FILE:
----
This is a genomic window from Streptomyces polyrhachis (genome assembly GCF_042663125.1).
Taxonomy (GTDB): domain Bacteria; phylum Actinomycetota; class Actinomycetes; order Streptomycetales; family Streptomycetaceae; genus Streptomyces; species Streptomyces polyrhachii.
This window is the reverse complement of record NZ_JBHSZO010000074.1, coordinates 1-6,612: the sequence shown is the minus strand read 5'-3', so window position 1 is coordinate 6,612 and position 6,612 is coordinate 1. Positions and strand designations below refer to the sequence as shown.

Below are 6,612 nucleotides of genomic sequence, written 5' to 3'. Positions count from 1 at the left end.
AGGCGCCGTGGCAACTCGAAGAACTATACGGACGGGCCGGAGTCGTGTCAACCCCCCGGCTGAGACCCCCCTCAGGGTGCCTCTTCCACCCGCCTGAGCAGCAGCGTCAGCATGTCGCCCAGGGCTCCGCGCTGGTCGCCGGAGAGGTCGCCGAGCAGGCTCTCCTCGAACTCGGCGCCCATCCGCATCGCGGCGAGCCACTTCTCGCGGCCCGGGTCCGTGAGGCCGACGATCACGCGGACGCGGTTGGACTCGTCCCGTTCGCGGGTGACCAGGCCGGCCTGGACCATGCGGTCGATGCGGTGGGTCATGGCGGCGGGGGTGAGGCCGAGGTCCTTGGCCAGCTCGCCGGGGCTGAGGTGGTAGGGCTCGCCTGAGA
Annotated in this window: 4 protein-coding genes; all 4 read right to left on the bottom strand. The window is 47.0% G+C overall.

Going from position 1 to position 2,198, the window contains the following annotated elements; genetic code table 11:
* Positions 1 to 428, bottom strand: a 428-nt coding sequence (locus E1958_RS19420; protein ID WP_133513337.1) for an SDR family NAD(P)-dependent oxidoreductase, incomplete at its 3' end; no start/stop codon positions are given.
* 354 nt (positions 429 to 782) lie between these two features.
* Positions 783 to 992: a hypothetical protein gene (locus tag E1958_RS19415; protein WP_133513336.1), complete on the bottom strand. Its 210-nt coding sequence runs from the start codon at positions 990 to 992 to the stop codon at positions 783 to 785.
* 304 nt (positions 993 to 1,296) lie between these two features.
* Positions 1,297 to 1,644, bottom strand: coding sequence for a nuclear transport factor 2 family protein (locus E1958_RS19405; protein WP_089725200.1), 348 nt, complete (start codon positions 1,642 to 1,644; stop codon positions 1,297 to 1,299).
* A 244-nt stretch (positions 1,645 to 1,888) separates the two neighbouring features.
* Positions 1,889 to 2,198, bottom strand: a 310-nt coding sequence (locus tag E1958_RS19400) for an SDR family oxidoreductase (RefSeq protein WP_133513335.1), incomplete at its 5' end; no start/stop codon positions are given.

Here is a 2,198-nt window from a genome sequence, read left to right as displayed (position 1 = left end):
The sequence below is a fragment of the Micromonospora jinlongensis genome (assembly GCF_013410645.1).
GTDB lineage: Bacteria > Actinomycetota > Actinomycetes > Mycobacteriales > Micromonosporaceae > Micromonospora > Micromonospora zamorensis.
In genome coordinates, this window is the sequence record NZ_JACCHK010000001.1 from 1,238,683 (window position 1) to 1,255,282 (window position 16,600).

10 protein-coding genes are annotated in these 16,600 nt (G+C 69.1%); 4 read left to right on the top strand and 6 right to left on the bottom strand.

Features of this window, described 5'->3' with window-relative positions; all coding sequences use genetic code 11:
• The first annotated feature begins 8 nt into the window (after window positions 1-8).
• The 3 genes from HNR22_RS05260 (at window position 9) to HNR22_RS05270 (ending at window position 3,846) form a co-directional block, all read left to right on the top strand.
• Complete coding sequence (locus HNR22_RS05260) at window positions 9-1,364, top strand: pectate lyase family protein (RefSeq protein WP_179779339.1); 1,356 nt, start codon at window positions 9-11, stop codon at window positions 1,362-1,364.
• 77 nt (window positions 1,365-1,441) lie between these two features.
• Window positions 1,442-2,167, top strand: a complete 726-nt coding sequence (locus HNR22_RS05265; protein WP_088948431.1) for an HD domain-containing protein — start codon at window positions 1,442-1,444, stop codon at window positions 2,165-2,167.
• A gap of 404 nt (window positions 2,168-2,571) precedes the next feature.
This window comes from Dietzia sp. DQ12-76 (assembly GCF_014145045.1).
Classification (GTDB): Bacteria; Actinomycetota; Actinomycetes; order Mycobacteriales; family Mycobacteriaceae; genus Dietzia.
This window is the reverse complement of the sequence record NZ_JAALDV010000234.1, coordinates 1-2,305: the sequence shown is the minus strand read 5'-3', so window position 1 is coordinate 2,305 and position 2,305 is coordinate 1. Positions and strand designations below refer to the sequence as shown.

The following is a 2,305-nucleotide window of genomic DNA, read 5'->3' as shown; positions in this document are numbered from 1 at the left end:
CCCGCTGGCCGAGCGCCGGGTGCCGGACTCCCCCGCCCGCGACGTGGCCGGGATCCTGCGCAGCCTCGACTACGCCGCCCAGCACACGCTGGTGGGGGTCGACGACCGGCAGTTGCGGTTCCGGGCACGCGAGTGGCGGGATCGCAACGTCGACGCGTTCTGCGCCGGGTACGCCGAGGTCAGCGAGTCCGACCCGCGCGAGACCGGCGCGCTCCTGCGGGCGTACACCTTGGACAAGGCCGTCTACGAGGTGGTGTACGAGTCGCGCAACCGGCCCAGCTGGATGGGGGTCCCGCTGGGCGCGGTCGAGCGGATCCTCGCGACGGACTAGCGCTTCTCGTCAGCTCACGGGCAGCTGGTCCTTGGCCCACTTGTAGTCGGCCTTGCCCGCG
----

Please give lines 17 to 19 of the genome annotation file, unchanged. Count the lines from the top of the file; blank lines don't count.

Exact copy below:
GTDB lineage: Bacteria > Actinomycetota > Actinomycetes > Mycobacteriales > Micromonosporaceae > Micromonospora > Micromonospora zamorensis.
In genome coordinates, this window is the sequence record NZ_JACCHK010000001.1 from 1,238,683 (window position 1) to 1,255,282 (window position 16,600).

10 protein-coding genes are annotated in these 16,600 nt (G+C 69.1%); 4 read left to right on the top strand and 6 right to left on the bottom strand.